Goodsir in 1845
|Birth name||Henry Duncan Spens Goodsir|
|Born||3 November 1819|
Anstruther, Fife, Scotland
|Died||c. 1848 (aged 28–29)|
King William Island, Canada
|Relations||John Goodsir (brother)|
Henry Duncan Spens Goodsir (3 November 1819 – c. 1847) was a Scottish physician and naturalist who contributed to the pioneering work on cell theory done by his brother John Goodsir. He served as surgeon and naturalist on the ill-fated Franklin expedition. His body was never found, but forensic studies in 2009 on skeletal remains earlier recovered from King William Island in Canada suggest that they may be those of Harry Goodsir.
"Harry" Goodsir was born on 3 November 1819 in Anstruther, Fife, the son of Dr. John Goodsir, a medical practitioner. His paternal grandfather, also Dr. John Goodsir had been a medical practitioner in the nearby town of Lower Largo. Three of Harry's brothers became medical practitioners. John Goodsir, his elder brother, would become Professor of Anatomy at Edinburgh University and a pioneer of the doctrine that cells formed the basis of living organisms. His younger brother Robert qualified as a medical doctor from St Andrew's University, and Archibald studied in Edinburgh and Leipzig and qualified with membership of the Royal College of Surgeons of England.
He studied medicine in Edinburgh and became a member of the Royal Medical Society. Having qualified as Licentiate of the Royal College of Surgeons of Edinburgh in 1840, he succeeded his brother John as Conservator of the Surgeons' Hall Museum in August 1843. He held this post until March 1845, when he left to join the Franklin expedition, and he was succeeded as conservator by his brother Archibald.
In 1845, he co-authored, with his brother John, Anatomical and Pathological Observations. This contained John's unpublished 1841–1842 lectures to which his brother had "added some of his own zoological, anatomical, and pathological observations." The three chapters supplied by Harry were seen by his brother as providing important confirmatory evidence to his cellular theory. It was this book that was to win John Goodsir international acclaim and led to Rudolph Virchow dedicating his epoch-making volume to him.
Rear Admiral Sir John Franklin, who had previously served on three expeditions to the Arctic, set off in what would prove Franklin's final expedition in 1845, commanding HMS Erebus and HMS Terror. There were four medical officers: surgeon Stephen Stanley and assistant surgeon Harry Goodsir on HMS Erebus, and surgeon John Peddie and assistant surgeon Alexander MacDonald on HMS Terror.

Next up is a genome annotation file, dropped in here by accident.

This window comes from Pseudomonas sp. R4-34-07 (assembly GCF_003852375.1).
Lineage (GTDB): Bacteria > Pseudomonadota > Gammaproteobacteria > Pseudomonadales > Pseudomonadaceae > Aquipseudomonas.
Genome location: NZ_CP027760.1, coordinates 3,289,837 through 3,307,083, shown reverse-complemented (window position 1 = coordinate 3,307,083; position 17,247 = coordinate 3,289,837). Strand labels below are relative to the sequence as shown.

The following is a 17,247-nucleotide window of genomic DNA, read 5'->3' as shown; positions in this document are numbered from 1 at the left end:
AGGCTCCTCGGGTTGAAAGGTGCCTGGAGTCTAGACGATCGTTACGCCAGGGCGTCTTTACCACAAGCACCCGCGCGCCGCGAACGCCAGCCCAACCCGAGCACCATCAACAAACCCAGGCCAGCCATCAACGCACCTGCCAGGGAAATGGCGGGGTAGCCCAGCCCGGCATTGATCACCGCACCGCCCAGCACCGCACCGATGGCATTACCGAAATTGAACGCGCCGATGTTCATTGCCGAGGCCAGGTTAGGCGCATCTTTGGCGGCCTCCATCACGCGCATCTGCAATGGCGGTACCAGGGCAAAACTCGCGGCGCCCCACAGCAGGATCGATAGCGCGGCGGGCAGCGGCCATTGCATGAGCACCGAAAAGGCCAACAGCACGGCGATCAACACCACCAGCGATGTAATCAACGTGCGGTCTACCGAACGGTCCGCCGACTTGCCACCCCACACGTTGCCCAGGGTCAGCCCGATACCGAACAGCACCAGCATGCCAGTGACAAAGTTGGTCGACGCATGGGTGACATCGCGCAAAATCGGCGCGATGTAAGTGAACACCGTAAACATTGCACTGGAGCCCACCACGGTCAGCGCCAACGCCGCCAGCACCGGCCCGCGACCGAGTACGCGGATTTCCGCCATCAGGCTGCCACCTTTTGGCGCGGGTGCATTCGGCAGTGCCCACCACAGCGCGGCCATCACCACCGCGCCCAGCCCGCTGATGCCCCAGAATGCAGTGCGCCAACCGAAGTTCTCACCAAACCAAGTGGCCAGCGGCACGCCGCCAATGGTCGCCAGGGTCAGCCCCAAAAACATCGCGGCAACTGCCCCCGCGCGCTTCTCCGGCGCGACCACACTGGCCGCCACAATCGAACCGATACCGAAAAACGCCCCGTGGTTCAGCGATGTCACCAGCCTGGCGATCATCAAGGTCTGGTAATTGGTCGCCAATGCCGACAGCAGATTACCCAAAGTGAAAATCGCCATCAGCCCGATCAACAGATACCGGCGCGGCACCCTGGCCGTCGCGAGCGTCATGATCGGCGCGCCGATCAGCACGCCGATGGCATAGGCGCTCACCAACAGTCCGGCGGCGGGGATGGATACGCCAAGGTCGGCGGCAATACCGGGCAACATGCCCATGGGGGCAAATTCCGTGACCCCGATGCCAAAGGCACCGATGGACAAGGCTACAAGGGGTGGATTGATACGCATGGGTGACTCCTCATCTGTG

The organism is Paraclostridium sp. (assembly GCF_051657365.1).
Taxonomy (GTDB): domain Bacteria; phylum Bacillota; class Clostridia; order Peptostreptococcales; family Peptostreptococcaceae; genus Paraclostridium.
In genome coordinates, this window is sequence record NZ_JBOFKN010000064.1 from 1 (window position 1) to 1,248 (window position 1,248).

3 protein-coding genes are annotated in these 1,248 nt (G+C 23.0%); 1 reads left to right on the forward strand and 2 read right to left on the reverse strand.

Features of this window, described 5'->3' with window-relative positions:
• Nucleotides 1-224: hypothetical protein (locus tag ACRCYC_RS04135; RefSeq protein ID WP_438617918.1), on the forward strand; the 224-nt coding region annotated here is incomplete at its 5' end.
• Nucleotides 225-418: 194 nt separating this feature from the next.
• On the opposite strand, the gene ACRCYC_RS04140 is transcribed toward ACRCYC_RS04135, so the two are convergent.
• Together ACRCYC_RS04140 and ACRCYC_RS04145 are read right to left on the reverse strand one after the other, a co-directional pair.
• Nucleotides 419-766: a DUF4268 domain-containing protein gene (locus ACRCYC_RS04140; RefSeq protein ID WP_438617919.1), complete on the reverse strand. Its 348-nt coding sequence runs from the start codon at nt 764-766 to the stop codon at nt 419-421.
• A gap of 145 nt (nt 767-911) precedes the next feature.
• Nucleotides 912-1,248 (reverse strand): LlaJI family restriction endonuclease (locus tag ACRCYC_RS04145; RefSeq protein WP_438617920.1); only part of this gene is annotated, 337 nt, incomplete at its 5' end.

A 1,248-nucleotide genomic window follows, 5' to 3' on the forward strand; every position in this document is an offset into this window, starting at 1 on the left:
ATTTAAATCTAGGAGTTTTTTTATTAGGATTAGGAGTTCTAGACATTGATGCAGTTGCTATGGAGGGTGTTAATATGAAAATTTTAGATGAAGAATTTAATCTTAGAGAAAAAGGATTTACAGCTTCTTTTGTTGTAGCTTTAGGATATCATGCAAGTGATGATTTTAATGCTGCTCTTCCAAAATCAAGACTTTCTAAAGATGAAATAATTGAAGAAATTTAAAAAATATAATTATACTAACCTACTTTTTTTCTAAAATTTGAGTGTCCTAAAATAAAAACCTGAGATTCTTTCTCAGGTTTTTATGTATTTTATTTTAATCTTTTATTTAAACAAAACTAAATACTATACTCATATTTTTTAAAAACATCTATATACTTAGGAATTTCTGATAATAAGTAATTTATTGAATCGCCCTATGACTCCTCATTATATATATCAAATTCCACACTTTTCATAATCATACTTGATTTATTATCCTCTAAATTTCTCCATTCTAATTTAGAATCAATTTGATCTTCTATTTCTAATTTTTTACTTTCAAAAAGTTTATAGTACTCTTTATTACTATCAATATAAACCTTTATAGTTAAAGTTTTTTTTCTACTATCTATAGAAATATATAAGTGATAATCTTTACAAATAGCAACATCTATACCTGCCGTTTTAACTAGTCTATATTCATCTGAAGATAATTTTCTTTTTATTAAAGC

Goodsir's final communication was a paper entitled "On the anatomy of Forbesia", which was "... transmitted by the author from Disko Island in June 1845." This was published five years later, and is a comprehensive description of the insect species with 18 detailed illustrations. He is described as "Acting assistant surgeon on HMS Erebus". The expedition was last seen by Europeans one month later in July 1845.
Goodsir's younger brother Robert joined two of the expeditions which attempted to find the Franklin expedition. In 1849, he joined the whaler Advice under the command of Scotsman William Penny, in what was the first of many unsuccessful attempts to find Franklin and his men. Robert Goodsir wrote an account of this voyage: An Arctic voyage to Baffin's Bay and Lancaster Sound: in search of friends with Sir John Franklin. He joined Penny again in 1850 as surgeon on the Admiralty-backed Franklin search expedition with the ships Lady Franklin and Sophia.
Robert Goodsir graduated as a medical doctor from St. Andrews University in 1852 but rarely practiced medicine, travelling to New Zealand as a gold prospector and to Australia as a sheep farmer, before returning to Edinburgh where he died in 1895. He is buried in Dean Cemetery.
Between 1859 and 1949, skeletal remains representing at least 30 individuals were discovered on King William Island, and most were buried locally. In 1869, American explorer Charles Francis Hall was taken by local Inuit to a shallow grave on King William Island containing well-preserved skeletal remains and fragments of clothing. These remains were repatriated and interred beneath the Franklin Memorial at Greenwich Old Royal Naval College, London. The remains were thought to be those of an officer due to the remnants of a silk vest in which the body had been clothed and a gold tooth filling. After examination of the remains by the eminent biologist Thomas Henry Huxley, the Admiralty concluded that the remains were those of Henry Le Vesconte, a lieutenant on HMS Erebus.
A subsequent examination in 2009 of the "well-preserved and fairly complete skeleton of a young adult male of European ancestry" included a facial reconstruction that showed "excellence of fit" with the face of Harry Goodsir, as portrayed in his 1845 daguerreotype. Strontium and oxygen isotope data from tooth enamel were consistent with an upbringing in eastern Scotland but not with Lt. Le Vesconte's upbringing in southwest England. A further clue suggesting these might be Goodsir's remains was a gold filling in a premolar tooth, unusual at that time. Goodsir's family were friendly with Robert Nasmyth, an Edinburgh dentist with an international reputation for such work. Harry's brother John had served as dental apprentice to Nasmyth. .Analysis of the bones suggest that death was caused by an infected tooth.
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